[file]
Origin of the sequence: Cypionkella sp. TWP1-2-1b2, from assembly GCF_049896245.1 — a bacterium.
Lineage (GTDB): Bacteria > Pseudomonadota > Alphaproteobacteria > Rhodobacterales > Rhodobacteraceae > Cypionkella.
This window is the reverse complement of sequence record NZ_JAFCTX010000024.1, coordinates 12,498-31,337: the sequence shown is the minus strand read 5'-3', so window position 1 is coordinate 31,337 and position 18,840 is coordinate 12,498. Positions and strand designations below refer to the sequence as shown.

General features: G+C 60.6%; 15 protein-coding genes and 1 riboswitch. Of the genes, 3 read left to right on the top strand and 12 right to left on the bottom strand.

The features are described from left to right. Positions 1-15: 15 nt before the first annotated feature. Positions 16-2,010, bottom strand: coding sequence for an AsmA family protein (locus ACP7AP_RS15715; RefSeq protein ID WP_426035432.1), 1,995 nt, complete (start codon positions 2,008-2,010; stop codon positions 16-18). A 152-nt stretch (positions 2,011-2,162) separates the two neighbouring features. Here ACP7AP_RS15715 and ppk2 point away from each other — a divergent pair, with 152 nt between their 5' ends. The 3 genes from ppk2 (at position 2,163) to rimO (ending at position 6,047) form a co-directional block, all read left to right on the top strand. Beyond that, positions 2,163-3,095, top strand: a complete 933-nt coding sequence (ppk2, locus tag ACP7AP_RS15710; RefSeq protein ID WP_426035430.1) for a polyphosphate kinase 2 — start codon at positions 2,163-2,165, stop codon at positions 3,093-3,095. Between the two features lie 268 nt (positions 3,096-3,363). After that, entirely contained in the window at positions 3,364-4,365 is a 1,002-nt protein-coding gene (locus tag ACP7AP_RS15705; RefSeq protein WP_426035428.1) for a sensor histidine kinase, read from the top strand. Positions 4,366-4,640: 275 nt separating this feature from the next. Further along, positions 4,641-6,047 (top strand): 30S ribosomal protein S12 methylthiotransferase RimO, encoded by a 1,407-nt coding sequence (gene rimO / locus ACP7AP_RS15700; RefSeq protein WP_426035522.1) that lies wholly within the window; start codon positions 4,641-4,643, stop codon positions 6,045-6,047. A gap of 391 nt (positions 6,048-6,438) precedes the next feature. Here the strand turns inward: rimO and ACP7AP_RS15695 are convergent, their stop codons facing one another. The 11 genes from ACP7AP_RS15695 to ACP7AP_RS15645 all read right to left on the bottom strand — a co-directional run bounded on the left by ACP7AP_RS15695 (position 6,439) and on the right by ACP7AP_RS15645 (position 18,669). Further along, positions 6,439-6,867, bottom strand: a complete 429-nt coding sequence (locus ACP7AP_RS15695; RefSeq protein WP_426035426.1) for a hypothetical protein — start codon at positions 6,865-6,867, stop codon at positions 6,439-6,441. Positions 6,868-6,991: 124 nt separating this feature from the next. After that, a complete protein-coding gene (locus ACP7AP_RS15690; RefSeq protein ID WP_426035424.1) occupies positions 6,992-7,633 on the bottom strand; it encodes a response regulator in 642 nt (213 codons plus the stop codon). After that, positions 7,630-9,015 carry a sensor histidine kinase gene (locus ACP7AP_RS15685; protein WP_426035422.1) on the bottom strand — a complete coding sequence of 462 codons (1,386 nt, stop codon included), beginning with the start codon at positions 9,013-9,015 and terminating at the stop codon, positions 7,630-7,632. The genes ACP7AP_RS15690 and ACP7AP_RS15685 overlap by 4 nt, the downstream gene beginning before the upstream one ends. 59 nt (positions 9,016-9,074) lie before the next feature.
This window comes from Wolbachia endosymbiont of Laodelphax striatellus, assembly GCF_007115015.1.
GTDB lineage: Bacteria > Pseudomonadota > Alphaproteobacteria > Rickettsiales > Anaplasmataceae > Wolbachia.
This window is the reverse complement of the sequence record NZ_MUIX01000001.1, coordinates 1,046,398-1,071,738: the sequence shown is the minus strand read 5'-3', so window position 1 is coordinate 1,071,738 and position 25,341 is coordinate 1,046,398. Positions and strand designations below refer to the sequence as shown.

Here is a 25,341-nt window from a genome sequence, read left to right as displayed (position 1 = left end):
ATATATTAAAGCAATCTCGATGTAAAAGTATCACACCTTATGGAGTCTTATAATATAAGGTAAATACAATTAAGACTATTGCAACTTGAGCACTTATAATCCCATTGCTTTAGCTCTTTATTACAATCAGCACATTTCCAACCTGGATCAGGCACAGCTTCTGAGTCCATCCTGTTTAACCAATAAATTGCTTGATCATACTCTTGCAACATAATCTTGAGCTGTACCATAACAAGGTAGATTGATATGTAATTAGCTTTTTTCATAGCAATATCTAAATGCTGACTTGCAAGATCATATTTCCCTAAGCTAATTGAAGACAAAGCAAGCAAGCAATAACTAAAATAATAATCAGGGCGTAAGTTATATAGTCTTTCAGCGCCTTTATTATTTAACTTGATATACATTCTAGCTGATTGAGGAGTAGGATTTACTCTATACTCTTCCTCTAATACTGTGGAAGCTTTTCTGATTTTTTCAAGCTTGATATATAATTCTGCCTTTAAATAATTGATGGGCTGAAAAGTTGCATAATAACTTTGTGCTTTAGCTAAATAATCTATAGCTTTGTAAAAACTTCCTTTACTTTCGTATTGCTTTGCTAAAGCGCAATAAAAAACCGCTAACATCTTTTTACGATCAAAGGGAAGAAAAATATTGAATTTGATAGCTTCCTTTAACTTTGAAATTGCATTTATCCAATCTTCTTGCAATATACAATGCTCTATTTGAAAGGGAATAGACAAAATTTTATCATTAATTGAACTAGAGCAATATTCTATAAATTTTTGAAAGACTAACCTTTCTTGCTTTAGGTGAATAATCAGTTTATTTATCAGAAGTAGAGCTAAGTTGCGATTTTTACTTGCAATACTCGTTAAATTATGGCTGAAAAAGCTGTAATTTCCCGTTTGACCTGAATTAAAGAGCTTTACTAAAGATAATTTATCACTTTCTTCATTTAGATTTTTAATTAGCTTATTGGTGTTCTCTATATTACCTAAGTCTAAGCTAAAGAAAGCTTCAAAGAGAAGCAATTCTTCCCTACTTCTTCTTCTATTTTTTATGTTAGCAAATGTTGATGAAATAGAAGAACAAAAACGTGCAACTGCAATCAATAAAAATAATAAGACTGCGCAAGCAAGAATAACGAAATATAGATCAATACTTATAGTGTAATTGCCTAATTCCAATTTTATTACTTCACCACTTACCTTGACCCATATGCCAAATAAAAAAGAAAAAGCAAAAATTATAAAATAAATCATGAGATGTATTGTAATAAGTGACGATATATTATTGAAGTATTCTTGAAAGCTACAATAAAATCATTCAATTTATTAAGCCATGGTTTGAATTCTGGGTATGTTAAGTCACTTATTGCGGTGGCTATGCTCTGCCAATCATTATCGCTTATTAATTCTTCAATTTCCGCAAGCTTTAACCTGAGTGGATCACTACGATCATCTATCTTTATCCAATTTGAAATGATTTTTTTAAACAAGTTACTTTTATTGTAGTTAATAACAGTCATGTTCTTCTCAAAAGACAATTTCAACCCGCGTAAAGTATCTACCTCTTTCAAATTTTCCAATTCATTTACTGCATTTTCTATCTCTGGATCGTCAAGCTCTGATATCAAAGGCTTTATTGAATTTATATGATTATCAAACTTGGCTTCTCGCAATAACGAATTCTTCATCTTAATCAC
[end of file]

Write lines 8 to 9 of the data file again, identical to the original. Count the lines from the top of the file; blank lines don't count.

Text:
This window is the reverse complement of the sequence record NZ_MUIX01000001.1, coordinates 1,046,398-1,071,738: the sequence shown is the minus strand read 5'-3', so window position 1 is coordinate 1,071,738 and position 25,341 is coordinate 1,046,398. Positions and strand designations below refer to the sequence as shown.

Here is a 25,341-nt window from a genome sequence, read left to right as displayed (position 1 = left end):